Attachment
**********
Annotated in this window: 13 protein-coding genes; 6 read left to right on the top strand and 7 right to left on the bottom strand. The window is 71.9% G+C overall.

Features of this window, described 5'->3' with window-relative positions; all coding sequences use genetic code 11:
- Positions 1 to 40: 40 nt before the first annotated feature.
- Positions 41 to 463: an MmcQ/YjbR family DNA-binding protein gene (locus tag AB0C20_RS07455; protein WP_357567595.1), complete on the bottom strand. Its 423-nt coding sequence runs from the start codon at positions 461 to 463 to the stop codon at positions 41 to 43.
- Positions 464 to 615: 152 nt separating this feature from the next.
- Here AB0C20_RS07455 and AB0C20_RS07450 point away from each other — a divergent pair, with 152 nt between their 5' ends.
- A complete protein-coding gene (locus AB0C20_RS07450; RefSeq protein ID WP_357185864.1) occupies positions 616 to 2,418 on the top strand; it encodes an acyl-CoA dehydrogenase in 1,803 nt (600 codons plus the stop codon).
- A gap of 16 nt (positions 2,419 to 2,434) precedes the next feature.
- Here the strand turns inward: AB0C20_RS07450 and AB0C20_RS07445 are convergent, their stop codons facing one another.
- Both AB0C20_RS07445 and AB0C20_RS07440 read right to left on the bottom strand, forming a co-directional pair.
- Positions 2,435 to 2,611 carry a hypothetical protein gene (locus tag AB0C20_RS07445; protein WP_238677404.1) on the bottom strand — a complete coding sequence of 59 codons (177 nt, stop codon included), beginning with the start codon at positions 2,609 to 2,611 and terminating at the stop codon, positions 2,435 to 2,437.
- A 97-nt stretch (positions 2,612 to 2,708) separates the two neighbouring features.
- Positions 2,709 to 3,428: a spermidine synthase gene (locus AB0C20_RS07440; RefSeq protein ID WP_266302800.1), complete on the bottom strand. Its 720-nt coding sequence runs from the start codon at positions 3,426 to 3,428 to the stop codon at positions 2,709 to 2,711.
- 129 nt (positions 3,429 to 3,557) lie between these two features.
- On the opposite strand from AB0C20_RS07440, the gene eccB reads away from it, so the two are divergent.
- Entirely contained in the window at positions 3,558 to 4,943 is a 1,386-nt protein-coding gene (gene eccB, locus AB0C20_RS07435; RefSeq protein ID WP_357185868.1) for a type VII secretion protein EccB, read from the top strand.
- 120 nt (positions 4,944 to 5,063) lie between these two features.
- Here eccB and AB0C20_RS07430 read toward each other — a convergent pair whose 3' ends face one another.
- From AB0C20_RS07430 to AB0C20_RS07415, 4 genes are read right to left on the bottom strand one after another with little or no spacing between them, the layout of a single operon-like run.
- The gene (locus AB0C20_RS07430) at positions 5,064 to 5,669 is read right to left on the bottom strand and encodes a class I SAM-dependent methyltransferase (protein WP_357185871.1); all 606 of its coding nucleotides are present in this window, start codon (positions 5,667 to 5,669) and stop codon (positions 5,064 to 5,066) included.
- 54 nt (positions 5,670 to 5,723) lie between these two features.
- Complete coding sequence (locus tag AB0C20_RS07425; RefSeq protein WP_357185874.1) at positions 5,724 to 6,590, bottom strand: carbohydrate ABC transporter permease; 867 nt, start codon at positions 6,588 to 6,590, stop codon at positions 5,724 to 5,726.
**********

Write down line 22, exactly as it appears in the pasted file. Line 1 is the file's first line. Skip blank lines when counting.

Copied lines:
- Complete coding sequence (locus tag AB0C20_RS07425; RefSeq protein WP_357185874.1) at positions 5,724 to 6,590, bottom strand: carbohydrate ABC transporter permease; 867 nt, start codon at positions 6,588 to 6,590, stop codon at positions 5,724 to 5,726.